A. Motivation Theory……………………………………………………….27 B. Modern Motivational Factors…………………………………………....28
a. Empowerment……………………………………………………28 b. Growth Opportunities……………………………………………29 c. Purpose…………………………………………………………..30 d. Positive Workplace Culture……………………………………...30 C. Responsibility and Motivation…………………………………………...32

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Chapter 4: Case Study Interview………………………………………………………...34 A. Interview………………………………………………………………....35
Conclusion……………………………………………………………………..…….......41 A. Future Research: Feedback Loop of Empowerment…………………….41 B. Practical Implications……………………………………………………44 C. Closing Remarks………………………………………………………...46
References……………………………………………………………………………….47 Appendices………………………………………………………………………………55
A. Appendix A……………………………………………………………...55 B. Appendix B……………………………………………………………...60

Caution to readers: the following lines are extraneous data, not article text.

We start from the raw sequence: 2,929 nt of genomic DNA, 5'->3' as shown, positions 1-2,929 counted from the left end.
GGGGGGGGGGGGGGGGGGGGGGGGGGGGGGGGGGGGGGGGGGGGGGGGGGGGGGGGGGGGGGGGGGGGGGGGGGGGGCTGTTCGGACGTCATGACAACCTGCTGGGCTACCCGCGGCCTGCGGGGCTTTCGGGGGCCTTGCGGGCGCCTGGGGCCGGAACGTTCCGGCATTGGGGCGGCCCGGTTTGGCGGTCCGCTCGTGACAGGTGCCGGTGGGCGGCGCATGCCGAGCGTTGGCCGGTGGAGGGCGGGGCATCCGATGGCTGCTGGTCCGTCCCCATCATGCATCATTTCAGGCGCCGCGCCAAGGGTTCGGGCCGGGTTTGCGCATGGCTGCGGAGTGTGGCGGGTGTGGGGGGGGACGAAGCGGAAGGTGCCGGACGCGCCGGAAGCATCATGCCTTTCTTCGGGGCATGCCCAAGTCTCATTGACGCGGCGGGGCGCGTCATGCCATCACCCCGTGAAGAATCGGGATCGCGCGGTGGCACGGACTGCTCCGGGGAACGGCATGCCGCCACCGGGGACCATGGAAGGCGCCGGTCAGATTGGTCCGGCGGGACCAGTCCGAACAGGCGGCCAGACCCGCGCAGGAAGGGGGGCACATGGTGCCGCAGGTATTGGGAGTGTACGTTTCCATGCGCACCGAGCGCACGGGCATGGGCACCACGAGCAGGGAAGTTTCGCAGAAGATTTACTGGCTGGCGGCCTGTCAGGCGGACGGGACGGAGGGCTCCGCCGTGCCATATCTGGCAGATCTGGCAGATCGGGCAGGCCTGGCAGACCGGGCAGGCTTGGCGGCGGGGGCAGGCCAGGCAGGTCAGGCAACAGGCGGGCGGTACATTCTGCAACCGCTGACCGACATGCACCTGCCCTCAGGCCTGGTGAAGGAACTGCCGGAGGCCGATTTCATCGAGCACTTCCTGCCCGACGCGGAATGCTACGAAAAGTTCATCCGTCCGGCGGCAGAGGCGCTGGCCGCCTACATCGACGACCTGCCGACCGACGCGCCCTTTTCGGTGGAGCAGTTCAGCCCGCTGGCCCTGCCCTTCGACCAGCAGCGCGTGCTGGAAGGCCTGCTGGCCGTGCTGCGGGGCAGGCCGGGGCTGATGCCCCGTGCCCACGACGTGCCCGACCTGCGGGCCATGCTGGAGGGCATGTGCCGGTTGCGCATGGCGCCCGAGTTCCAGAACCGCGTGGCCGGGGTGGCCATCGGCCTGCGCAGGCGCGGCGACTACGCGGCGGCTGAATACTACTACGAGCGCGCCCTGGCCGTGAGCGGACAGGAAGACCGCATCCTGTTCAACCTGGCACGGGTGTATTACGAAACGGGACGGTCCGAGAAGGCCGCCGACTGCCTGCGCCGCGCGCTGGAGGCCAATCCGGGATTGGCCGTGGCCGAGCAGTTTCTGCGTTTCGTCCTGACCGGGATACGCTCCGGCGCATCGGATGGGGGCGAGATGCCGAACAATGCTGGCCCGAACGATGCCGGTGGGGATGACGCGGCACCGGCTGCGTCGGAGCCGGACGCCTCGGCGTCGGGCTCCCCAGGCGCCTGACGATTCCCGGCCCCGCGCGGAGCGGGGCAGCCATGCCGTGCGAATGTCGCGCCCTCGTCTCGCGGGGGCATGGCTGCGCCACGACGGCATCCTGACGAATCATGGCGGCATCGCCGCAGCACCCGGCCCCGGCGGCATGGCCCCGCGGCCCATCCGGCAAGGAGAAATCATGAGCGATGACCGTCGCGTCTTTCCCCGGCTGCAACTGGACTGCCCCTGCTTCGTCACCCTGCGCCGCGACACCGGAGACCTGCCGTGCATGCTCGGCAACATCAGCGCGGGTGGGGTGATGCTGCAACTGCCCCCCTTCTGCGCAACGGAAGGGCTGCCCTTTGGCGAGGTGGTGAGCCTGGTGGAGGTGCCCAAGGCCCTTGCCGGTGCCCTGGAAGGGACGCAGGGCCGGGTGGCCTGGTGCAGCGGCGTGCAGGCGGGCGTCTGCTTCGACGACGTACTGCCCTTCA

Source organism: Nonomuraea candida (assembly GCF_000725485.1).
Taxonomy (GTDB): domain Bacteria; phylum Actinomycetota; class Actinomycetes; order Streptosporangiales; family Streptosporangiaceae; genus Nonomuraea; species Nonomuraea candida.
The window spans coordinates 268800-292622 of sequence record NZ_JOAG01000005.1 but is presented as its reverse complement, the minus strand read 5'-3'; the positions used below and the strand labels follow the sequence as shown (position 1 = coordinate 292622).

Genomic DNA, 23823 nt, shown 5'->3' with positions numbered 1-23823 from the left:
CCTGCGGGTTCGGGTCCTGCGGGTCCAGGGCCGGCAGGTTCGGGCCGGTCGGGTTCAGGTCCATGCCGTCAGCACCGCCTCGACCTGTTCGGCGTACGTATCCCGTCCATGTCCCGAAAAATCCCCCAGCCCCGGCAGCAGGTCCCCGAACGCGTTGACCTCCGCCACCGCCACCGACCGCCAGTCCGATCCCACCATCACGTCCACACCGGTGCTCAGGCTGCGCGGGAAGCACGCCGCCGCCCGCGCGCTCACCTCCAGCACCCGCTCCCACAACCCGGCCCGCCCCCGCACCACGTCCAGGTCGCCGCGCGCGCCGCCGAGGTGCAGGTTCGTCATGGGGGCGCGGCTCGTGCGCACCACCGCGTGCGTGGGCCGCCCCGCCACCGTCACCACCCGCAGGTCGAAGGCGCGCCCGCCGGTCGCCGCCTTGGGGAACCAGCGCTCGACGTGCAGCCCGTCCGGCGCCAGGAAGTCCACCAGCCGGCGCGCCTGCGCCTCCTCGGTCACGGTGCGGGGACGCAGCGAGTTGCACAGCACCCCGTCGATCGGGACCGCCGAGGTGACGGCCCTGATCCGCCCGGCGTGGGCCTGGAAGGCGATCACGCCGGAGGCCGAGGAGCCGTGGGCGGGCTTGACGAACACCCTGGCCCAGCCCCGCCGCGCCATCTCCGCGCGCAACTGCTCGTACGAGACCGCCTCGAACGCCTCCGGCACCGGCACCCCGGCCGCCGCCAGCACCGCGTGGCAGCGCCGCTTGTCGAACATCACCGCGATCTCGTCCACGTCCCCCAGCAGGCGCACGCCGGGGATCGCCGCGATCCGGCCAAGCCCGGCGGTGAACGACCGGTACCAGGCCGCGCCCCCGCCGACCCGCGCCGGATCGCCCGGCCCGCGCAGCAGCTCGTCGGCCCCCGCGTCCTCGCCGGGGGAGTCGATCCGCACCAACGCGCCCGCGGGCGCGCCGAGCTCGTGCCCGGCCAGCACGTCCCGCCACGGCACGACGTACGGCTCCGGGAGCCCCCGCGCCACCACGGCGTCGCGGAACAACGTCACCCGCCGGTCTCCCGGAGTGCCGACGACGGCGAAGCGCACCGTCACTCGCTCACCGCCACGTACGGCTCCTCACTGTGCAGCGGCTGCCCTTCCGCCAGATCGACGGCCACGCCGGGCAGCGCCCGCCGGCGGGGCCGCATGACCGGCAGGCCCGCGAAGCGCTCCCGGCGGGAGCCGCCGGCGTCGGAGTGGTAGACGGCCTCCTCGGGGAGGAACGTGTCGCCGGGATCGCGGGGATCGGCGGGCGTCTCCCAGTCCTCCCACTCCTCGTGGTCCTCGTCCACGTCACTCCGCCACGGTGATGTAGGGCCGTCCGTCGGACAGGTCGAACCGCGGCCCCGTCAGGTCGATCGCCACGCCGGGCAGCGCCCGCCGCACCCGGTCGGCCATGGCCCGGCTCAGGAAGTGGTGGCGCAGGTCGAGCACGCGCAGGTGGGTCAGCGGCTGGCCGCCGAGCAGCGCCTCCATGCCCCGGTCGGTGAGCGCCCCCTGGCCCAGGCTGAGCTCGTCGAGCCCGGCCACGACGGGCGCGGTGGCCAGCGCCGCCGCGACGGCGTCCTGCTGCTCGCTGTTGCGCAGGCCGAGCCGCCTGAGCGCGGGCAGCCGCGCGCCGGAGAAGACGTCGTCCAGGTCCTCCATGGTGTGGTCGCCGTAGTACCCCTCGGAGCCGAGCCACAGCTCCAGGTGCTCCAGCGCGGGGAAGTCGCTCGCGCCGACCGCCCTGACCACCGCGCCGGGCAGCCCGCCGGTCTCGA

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Acknowledgements Thank you to my parents, Jon and Kris, brother, Andrew, and the rest of the family who have contributed to my learning and growth throughout the years. Your endless support
and encouragement have been monumental in my success. I would also like to acknowledge my uncle, Hardy, for being an incredible leader and role model.

Thank you to my friends for keeping life interesting and entertaining. Each of you have made the past four years better than I could have possibly imagined.

Thank you Professor David Day for prompting my interest in I/O psychology, management theory, and leadership. Your coaching and guidance have made writing this literature exciting and enjoyable. I look forward to continuing our friendship in the years
to come.

Thank you to Taylor McKenzie, Isabella Zelinger, and the team at Paycom for being great leaders and friends, and contributing to a spectacular learning opportunity during
my internship this spring. I am excited to begin my career in Pasadena with such a wonderful group of people.